Open government training for elected officials should save money


When folks are elected to public office — from local school boards to city councils to county commissions — many have little to no experience with state law regarding public access to government information.

When the citizens (and media) seek information inadvertent mistakes are too often made because some elected officials simply don’t understand the who, what, where, when, why and how of the state’s open government laws.

And, as a result, it costs taxpayers a lot to settle lawsuits.

State Attorney General Bob Ferguson has been pushing for a state law to require open government training for most public officials. Last week, he got it. Legislation was approved by the Legislature.

Ferguson, who was in Walla Walla last week on a trip to Eastern Washington, worked with Sen. Joe Fain, R-Auburn, and Rep. Gerry Pollet, D-Seattle, on the legislation — the “Open Government Trainings Act.”

“Open government is vital to a free and informed society,” Ferguson said in a news release. “This new law will enhance government transparency and ensure that public officials know and understand our state’s public disclosure laws, which were overwhelmingly approved by the voters.”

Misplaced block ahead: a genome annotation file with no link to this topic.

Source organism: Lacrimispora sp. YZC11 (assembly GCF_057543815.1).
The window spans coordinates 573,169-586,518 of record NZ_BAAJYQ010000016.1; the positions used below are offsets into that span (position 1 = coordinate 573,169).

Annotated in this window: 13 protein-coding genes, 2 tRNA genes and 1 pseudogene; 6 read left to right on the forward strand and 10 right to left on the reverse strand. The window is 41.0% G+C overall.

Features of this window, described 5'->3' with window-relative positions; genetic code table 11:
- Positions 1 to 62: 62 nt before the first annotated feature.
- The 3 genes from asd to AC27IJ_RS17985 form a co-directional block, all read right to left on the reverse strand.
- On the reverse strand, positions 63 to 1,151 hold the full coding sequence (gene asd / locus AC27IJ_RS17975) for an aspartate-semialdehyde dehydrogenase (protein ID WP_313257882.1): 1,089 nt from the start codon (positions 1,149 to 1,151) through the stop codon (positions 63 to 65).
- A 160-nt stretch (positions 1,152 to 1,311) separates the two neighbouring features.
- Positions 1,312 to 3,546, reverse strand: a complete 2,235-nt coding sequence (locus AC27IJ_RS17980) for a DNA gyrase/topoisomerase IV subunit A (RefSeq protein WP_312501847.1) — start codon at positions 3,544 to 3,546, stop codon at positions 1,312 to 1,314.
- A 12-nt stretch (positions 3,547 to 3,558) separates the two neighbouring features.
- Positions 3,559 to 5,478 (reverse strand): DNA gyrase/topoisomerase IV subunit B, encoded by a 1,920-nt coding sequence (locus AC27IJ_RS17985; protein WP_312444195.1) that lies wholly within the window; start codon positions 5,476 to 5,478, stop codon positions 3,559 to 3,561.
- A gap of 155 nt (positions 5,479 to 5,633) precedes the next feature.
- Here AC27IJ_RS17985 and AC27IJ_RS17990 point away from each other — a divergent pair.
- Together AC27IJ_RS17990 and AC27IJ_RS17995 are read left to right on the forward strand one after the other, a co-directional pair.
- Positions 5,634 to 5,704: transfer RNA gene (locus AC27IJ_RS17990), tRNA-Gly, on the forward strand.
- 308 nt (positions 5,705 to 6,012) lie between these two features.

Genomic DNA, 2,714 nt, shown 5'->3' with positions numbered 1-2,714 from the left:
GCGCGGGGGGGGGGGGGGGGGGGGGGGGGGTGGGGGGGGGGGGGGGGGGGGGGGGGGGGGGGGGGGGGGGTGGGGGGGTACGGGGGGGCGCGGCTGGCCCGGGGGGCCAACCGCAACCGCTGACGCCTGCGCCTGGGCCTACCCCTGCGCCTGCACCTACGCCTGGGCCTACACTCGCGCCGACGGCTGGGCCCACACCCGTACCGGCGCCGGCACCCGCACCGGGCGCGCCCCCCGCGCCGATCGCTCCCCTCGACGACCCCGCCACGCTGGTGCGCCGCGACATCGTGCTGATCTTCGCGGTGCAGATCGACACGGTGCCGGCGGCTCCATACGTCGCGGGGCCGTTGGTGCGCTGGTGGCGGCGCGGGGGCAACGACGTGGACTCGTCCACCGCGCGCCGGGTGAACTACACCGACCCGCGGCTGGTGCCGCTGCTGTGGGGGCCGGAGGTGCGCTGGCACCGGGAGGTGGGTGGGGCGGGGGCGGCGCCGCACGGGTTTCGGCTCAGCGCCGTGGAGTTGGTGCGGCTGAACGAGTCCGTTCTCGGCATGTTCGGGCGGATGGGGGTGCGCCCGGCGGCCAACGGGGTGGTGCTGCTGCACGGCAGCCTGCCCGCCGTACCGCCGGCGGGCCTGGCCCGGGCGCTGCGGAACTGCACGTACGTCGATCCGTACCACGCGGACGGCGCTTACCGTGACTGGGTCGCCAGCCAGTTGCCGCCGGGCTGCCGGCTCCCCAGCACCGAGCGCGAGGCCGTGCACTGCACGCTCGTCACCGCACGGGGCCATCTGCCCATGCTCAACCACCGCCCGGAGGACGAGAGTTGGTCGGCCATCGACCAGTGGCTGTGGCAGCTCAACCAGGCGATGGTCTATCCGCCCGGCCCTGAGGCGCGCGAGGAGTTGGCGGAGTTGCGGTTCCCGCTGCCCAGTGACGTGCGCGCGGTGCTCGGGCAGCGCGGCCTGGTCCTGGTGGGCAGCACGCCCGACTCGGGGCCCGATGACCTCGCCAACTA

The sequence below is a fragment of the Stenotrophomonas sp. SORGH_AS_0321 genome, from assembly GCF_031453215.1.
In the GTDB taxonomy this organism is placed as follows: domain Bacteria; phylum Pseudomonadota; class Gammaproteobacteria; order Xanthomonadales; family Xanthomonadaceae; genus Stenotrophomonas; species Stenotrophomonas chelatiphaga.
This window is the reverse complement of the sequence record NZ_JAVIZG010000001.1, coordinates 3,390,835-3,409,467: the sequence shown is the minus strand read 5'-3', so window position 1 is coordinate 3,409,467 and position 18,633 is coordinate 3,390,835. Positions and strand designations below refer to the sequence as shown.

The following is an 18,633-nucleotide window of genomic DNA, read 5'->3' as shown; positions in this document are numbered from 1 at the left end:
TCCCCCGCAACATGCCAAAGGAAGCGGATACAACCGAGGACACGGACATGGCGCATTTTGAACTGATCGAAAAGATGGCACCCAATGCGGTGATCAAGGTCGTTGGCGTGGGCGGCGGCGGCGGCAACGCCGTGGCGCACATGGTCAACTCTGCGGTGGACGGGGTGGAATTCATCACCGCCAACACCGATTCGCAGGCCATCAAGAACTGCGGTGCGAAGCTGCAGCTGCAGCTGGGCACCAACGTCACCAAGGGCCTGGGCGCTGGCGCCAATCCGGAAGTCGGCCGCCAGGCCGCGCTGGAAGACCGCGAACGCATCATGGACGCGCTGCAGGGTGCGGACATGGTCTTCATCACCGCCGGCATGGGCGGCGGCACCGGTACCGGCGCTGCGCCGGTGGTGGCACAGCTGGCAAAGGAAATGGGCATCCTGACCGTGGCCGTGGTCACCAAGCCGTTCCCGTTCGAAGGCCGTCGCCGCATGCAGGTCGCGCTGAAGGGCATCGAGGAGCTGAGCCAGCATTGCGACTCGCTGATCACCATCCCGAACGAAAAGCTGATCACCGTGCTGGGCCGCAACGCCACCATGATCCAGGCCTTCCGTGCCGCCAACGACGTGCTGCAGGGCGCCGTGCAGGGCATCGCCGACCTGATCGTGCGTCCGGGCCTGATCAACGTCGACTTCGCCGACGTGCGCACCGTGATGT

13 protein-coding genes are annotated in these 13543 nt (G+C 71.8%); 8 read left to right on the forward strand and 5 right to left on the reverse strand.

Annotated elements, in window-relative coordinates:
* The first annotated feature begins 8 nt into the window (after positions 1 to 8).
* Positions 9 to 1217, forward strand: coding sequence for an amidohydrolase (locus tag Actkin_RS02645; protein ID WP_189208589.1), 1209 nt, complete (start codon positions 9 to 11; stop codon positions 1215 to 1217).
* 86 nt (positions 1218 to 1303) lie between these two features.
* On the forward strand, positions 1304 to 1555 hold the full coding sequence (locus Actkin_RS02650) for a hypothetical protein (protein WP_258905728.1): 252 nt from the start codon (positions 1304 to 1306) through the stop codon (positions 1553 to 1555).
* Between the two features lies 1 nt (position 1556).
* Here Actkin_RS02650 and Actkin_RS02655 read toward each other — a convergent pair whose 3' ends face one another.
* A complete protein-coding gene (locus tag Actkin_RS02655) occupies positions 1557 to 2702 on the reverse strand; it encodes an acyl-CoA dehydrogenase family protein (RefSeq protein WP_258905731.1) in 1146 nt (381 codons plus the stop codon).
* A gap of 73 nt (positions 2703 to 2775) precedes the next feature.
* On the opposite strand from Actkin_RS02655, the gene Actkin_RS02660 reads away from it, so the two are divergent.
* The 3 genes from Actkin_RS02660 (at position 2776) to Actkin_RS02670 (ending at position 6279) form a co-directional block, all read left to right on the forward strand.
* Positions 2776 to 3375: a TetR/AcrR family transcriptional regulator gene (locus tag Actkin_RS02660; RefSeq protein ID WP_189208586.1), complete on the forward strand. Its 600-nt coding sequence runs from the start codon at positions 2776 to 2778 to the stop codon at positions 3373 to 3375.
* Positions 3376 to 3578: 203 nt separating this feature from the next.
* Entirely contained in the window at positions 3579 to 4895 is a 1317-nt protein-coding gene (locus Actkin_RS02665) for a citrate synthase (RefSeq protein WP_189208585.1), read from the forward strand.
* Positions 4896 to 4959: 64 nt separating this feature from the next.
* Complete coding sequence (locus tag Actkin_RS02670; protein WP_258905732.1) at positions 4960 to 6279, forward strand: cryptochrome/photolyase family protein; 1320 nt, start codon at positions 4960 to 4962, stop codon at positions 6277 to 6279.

A 2012 state Auditor’s Office study found more than 250 “open government-related” violations or concerns among local governments. The report found most violations could have been avoided with sufficient training and knowledge.

This legislation, which needs only Gov. Jay Inslee’s signature to become law, calls for training on the Public Records Act and records retention requirements. This law pertains to every level of government — state and local boards, councils and commissions, as well as local taxing districts such as fire and sewer districts.

“Washington’s strong open government laws allow people to remain informed about actions that affect everyone,” said Fain, the GOP lawmaker. “Ensuring officials know exactly what is expected of them will help many different statewide jurisdictions maintain a high level of transparency. More informed government officials will also greatly reduce potential violations, ultimately saving taxpayers money.”

The government, at all levels, is the people’s government. This legislation should result in easier access to information by the people and fewer unnecessary and costly lawsuits.


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